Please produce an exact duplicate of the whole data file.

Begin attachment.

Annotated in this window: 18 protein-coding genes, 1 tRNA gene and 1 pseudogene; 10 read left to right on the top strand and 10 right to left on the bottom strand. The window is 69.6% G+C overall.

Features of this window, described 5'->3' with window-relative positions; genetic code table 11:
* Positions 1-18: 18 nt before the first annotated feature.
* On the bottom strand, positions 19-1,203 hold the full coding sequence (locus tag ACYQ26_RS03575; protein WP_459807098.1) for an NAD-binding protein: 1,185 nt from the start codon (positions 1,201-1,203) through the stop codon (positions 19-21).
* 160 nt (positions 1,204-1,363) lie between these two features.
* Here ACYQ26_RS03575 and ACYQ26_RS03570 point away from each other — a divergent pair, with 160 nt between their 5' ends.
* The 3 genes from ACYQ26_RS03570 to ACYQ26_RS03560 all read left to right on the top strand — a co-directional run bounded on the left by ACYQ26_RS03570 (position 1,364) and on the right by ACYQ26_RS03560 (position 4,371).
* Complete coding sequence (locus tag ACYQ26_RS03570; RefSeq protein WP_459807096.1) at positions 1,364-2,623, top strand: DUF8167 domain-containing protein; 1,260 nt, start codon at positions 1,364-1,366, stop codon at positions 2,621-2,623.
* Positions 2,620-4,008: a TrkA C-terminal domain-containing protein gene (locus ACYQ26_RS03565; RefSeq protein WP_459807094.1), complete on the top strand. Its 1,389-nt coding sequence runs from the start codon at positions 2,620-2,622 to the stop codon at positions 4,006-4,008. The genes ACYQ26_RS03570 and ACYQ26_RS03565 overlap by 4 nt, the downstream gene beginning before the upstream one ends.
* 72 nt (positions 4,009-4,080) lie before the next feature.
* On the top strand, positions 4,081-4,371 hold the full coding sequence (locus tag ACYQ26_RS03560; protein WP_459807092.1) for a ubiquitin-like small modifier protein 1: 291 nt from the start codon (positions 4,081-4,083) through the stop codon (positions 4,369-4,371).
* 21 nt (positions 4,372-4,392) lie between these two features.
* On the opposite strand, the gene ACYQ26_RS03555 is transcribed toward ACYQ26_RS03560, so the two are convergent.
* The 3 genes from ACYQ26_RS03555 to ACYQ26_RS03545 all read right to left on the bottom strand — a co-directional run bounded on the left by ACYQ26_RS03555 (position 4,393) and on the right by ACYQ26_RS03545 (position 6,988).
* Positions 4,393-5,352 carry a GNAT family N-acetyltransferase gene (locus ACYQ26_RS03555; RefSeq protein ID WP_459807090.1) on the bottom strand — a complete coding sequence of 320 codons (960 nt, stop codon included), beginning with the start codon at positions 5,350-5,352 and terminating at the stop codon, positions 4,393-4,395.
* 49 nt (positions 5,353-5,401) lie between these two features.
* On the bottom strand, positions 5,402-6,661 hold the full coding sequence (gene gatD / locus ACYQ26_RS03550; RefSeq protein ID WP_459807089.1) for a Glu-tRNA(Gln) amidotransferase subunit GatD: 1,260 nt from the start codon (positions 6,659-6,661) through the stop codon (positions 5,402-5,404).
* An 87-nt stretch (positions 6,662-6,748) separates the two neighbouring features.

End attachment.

Annotated in this window: 18 protein-coding genes, 1 tRNA gene and 1 pseudogene; 10 read left to right on the top strand and 10 right to left on the bottom strand. The window is 69.6% G+C overall.

Features of this window, described 5'->3' with window-relative positions; genetic code table 11:
* Positions 1-18: 18 nt before the first annotated feature.
* On the bottom strand, positions 19-1,203 hold the full coding sequence (locus tag ACYQ26_RS03575; protein WP_459807098.1) for an NAD-binding protein: 1,185 nt from the start codon (positions 1,201-1,203) through the stop codon (positions 19-21).
* 160 nt (positions 1,204-1,363) lie between these two features.
* Here ACYQ26_RS03575 and ACYQ26_RS03570 point away from each other — a divergent pair, with 160 nt between their 5' ends.
* The 3 genes from ACYQ26_RS03570 to ACYQ26_RS03560 all read left to right on the top strand — a co-directional run bounded on the left by ACYQ26_RS03570 (position 1,364) and on the right by ACYQ26_RS03560 (position 4,371).
* Complete coding sequence (locus tag ACYQ26_RS03570; RefSeq protein WP_459807096.1) at positions 1,364-2,623, top strand: DUF8167 domain-containing protein; 1,260 nt, start codon at positions 1,364-1,366, stop codon at positions 2,621-2,623.
* Positions 2,620-4,008: a TrkA C-terminal domain-containing protein gene (locus ACYQ26_RS03565; RefSeq protein WP_459807094.1), complete on the top strand. Its 1,389-nt coding sequence runs from the start codon at positions 2,620-2,622 to the stop codon at positions 4,006-4,008. The genes ACYQ26_RS03570 and ACYQ26_RS03565 overlap by 4 nt, the downstream gene beginning before the upstream one ends.
* 72 nt (positions 4,009-4,080) lie before the next feature.
* On the top strand, positions 4,081-4,371 hold the full coding sequence (locus tag ACYQ26_RS03560; protein WP_459807092.1) for a ubiquitin-like small modifier protein 1: 291 nt from the start codon (positions 4,081-4,083) through the stop codon (positions 4,369-4,371).
* 21 nt (positions 4,372-4,392) lie between these two features.
* On the opposite strand, the gene ACYQ26_RS03555 is transcribed toward ACYQ26_RS03560, so the two are convergent.
* The 3 genes from ACYQ26_RS03555 to ACYQ26_RS03545 all read right to left on the bottom strand — a co-directional run bounded on the left by ACYQ26_RS03555 (position 4,393) and on the right by ACYQ26_RS03545 (position 6,988).
* Positions 4,393-5,352 carry a GNAT family N-acetyltransferase gene (locus ACYQ26_RS03555; RefSeq protein ID WP_459807090.1) on the bottom strand — a complete coding sequence of 320 codons (960 nt, stop codon included), beginning with the start codon at positions 5,350-5,352 and terminating at the stop codon, positions 4,393-4,395.
* 49 nt (positions 5,353-5,401) lie between these two features.
* On the bottom strand, positions 5,402-6,661 hold the full coding sequence (gene gatD / locus ACYQ26_RS03550; RefSeq protein ID WP_459807089.1) for a Glu-tRNA(Gln) amidotransferase subunit GatD: 1,260 nt from the start codon (positions 6,659-6,661) through the stop codon (positions 5,402-5,404).
* An 87-nt stretch (positions 6,662-6,748) separates the two neighbouring features.